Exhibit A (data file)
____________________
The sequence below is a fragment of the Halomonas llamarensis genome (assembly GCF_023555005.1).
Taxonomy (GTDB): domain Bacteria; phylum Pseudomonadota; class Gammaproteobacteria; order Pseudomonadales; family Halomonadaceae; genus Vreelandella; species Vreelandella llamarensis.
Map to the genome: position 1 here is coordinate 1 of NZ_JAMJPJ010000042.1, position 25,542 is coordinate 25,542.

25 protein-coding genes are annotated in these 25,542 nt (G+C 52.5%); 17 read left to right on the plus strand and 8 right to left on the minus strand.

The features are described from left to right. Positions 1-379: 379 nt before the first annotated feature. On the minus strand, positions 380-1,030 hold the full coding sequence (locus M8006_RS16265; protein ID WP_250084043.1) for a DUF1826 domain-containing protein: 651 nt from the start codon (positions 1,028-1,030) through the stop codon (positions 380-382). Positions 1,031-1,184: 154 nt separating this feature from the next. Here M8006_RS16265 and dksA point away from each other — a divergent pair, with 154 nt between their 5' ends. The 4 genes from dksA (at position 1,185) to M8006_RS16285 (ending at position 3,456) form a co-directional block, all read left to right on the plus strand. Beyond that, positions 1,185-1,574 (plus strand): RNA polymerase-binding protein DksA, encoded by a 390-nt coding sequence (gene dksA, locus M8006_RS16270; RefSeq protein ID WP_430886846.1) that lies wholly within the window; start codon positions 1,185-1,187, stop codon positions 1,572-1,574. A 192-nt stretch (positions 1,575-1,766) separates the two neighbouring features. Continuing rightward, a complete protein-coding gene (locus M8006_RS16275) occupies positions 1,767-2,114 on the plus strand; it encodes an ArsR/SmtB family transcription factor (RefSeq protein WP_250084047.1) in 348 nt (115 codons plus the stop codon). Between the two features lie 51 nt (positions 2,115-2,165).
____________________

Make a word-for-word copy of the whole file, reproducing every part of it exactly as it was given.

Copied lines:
The sequence below is a fragment of the Halomonas llamarensis genome (assembly GCF_023555005.1).
Taxonomy (GTDB): domain Bacteria; phylum Pseudomonadota; class Gammaproteobacteria; order Pseudomonadales; family Halomonadaceae; genus Vreelandella; species Vreelandella llamarensis.
Map to the genome: position 1 here is coordinate 1 of NZ_JAMJPJ010000042.1, position 25,542 is coordinate 25,542.

25 protein-coding genes are annotated in these 25,542 nt (G+C 52.5%); 17 read left to right on the plus strand and 8 right to left on the minus strand.

The features are described from left to right. Positions 1-379: 379 nt before the first annotated feature. On the minus strand, positions 380-1,030 hold the full coding sequence (locus M8006_RS16265; protein ID WP_250084043.1) for a DUF1826 domain-containing protein: 651 nt from the start codon (positions 1,028-1,030) through the stop codon (positions 380-382). Positions 1,031-1,184: 154 nt separating this feature from the next. Here M8006_RS16265 and dksA point away from each other — a divergent pair, with 154 nt between their 5' ends. The 4 genes from dksA (at position 1,185) to M8006_RS16285 (ending at position 3,456) form a co-directional block, all read left to right on the plus strand. Beyond that, positions 1,185-1,574 (plus strand): RNA polymerase-binding protein DksA, encoded by a 390-nt coding sequence (gene dksA, locus M8006_RS16270; RefSeq protein ID WP_430886846.1) that lies wholly within the window; start codon positions 1,185-1,187, stop codon positions 1,572-1,574. A 192-nt stretch (positions 1,575-1,766) separates the two neighbouring features. Continuing rightward, a complete protein-coding gene (locus M8006_RS16275) occupies positions 1,767-2,114 on the plus strand; it encodes an ArsR/SmtB family transcription factor (RefSeq protein WP_250084047.1) in 348 nt (115 codons plus the stop codon). Between the two features lie 51 nt (positions 2,115-2,165).